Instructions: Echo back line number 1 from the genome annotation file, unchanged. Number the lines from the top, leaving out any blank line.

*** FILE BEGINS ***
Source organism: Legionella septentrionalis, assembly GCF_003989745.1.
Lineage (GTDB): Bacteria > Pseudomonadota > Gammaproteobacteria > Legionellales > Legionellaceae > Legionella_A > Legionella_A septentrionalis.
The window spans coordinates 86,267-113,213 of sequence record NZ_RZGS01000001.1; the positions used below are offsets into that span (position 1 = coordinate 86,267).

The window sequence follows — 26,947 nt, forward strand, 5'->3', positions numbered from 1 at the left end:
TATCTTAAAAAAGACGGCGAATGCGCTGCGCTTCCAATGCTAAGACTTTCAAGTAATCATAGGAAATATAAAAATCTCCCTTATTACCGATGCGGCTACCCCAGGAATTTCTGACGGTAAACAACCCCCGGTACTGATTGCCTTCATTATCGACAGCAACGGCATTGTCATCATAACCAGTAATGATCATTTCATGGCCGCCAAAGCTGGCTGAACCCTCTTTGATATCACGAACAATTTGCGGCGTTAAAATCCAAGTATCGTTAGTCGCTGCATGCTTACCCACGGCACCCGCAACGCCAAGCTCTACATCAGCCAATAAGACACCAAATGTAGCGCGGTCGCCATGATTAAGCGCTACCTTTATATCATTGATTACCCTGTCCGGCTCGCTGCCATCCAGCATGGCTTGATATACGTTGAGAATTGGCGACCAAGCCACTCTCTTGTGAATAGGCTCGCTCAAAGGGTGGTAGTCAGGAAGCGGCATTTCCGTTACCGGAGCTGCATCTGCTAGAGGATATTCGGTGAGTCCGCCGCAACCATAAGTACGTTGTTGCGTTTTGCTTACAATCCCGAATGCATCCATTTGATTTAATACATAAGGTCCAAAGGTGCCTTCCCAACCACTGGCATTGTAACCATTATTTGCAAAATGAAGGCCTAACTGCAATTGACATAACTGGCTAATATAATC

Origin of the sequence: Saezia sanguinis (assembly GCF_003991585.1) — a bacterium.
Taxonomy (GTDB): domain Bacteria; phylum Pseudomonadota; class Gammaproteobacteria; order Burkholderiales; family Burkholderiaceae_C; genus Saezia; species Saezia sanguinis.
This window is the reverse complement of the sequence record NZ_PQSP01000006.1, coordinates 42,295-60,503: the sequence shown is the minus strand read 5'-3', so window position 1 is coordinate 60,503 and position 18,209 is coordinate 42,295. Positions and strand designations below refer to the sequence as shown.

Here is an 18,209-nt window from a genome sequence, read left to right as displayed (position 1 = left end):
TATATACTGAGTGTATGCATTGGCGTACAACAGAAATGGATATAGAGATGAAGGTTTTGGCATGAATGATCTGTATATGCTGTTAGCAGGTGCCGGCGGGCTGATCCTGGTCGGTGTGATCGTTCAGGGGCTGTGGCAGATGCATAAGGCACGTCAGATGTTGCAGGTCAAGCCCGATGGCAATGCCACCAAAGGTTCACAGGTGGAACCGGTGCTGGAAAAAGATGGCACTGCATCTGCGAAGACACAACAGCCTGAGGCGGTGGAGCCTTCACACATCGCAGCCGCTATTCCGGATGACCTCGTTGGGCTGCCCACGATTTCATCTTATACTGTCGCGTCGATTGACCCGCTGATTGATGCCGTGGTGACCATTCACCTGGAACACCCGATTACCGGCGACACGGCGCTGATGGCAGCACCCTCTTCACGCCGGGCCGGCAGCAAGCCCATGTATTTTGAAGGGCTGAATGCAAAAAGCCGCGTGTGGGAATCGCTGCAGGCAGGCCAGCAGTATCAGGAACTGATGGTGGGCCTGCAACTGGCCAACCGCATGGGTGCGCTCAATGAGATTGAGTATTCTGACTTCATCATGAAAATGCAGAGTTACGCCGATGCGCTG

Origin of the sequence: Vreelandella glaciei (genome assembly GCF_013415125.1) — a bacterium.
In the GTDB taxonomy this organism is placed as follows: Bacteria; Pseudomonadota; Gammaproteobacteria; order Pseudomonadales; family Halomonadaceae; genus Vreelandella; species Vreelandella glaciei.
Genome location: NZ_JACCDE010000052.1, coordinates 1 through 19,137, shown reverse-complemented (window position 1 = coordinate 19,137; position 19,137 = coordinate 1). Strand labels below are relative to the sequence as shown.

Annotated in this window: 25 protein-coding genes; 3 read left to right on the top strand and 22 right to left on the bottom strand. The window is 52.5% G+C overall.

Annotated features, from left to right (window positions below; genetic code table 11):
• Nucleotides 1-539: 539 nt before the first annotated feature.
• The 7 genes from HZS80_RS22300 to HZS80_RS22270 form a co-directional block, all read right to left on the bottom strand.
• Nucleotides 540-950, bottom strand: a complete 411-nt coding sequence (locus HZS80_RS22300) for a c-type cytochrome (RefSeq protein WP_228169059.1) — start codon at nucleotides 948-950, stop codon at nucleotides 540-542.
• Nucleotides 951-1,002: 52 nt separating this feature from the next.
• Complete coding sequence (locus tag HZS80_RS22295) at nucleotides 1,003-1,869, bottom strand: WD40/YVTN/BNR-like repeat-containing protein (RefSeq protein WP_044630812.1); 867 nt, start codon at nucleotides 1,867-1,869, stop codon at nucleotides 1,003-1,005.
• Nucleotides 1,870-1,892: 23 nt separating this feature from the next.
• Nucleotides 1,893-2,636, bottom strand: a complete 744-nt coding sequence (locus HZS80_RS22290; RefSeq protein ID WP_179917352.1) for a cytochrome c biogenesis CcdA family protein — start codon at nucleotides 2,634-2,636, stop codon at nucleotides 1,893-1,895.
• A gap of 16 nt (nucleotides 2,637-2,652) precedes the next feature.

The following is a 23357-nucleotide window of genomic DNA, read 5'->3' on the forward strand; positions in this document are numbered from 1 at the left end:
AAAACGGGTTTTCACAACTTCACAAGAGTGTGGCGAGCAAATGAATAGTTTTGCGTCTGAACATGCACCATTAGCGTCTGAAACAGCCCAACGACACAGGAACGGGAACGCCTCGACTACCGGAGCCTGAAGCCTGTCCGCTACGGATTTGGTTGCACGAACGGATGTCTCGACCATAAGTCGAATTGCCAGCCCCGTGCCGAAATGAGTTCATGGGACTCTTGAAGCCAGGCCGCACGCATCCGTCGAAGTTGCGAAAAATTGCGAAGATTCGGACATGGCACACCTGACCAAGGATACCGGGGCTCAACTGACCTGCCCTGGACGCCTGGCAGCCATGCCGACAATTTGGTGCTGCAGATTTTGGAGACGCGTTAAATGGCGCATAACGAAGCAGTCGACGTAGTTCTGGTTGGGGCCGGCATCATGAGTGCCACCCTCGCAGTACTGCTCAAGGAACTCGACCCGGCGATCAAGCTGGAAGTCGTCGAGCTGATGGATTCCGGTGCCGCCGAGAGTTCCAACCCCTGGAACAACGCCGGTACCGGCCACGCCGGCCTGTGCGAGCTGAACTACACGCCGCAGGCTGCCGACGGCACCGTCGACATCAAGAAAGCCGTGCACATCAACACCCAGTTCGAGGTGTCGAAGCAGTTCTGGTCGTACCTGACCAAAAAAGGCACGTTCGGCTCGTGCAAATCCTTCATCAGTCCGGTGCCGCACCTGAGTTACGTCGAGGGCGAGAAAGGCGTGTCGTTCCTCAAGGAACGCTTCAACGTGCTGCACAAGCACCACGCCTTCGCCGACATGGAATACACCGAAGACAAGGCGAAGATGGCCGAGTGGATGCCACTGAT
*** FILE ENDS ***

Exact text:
Source organism: Legionella septentrionalis, assembly GCF_003989745.1.